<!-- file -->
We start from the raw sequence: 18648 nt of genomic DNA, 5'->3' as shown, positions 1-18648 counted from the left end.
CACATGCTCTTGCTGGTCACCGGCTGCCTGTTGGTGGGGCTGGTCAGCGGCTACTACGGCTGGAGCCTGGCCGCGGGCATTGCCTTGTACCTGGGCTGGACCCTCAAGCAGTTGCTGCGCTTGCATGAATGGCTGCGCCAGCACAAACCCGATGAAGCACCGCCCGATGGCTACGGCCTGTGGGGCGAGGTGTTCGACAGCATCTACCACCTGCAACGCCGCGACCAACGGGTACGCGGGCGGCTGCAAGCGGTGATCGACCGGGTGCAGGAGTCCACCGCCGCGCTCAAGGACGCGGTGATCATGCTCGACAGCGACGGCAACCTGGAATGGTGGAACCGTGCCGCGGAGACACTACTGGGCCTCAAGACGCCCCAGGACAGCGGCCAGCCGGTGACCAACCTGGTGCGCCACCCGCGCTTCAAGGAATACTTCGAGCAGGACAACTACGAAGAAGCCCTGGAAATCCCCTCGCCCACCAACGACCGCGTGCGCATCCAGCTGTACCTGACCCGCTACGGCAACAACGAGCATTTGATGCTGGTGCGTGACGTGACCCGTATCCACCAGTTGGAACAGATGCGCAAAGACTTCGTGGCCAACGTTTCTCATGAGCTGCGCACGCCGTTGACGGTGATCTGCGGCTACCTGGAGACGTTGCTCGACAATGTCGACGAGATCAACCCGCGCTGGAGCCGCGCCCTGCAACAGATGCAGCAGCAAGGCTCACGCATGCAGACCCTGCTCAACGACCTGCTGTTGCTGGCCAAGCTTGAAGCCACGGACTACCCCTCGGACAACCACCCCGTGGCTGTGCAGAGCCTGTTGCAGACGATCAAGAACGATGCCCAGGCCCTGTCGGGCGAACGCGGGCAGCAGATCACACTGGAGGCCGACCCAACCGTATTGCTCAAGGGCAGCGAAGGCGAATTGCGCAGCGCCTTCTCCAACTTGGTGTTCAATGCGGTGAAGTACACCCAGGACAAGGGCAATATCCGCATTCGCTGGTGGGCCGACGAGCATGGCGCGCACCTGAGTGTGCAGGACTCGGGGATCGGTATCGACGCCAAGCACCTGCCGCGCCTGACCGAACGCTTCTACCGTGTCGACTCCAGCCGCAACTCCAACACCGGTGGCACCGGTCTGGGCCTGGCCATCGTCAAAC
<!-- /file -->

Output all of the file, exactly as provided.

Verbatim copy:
We start from the raw sequence: 18648 nt of genomic DNA, 5'->3' as shown, positions 1-18648 counted from the left end.
CACATGCTCTTGCTGGTCACCGGCTGCCTGTTGGTGGGGCTGGTCAGCGGCTACTACGGCTGGAGCCTGGCCGCGGGCATTGCCTTGTACCTGGGCTGGACCCTCAAGCAGTTGCTGCGCTTGCATGAATGGCTGCGCCAGCACAAACCCGATGAAGCACCGCCCGATGGCTACGGCCTGTGGGGCGAGGTGTTCGACAGCATCTACCACCTGCAACGCCGCGACCAACGGGTACGCGGGCGGCTGCAAGCGGTGATCGACCGGGTGCAGGAGTCCACCGCCGCGCTCAAGGACGCGGTGATCATGCTCGACAGCGACGGCAACCTGGAATGGTGGAACCGTGCCGCGGAGACACTACTGGGCCTCAAGACGCCCCAGGACAGCGGCCAGCCGGTGACCAACCTGGTGCGCCACCCGCGCTTCAAGGAATACTTCGAGCAGGACAACTACGAAGAAGCCCTGGAAATCCCCTCGCCCACCAACGACCGCGTGCGCATCCAGCTGTACCTGACCCGCTACGGCAACAACGAGCATTTGATGCTGGTGCGTGACGTGACCCGTATCCACCAGTTGGAACAGATGCGCAAAGACTTCGTGGCCAACGTTTCTCATGAGCTGCGCACGCCGTTGACGGTGATCTGCGGCTACCTGGAGACGTTGCTCGACAATGTCGACGAGATCAACCCGCGCTGGAGCCGCGCCCTGCAACAGATGCAGCAGCAAGGCTCACGCATGCAGACCCTGCTCAACGACCTGCTGTTGCTGGCCAAGCTTGAAGCCACGGACTACCCCTCGGACAACCACCCCGTGGCTGTGCAGAGCCTGTTGCAGACGATCAAGAACGATGCCCAGGCCCTGTCGGGCGAACGCGGGCAGCAGATCACACTGGAGGCCGACCCAACCGTATTGCTCAAGGGCAGCGAAGGCGAATTGCGCAGCGCCTTCTCCAACTTGGTGTTCAATGCGGTGAAGTACACCCAGGACAAGGGCAATATCCGCATTCGCTGGTGGGCCGACGAGCATGGCGCGCACCTGAGTGTGCAGGACTCGGGGATCGGTATCGACGCCAAGCACCTGCCGCGCCTGACCGAACGCTTCTACCGTGTCGACTCCAGCCGCAACTCCAACACCGGTGGCACCGGTCTGGGCCTGGCCATCGTCAAAC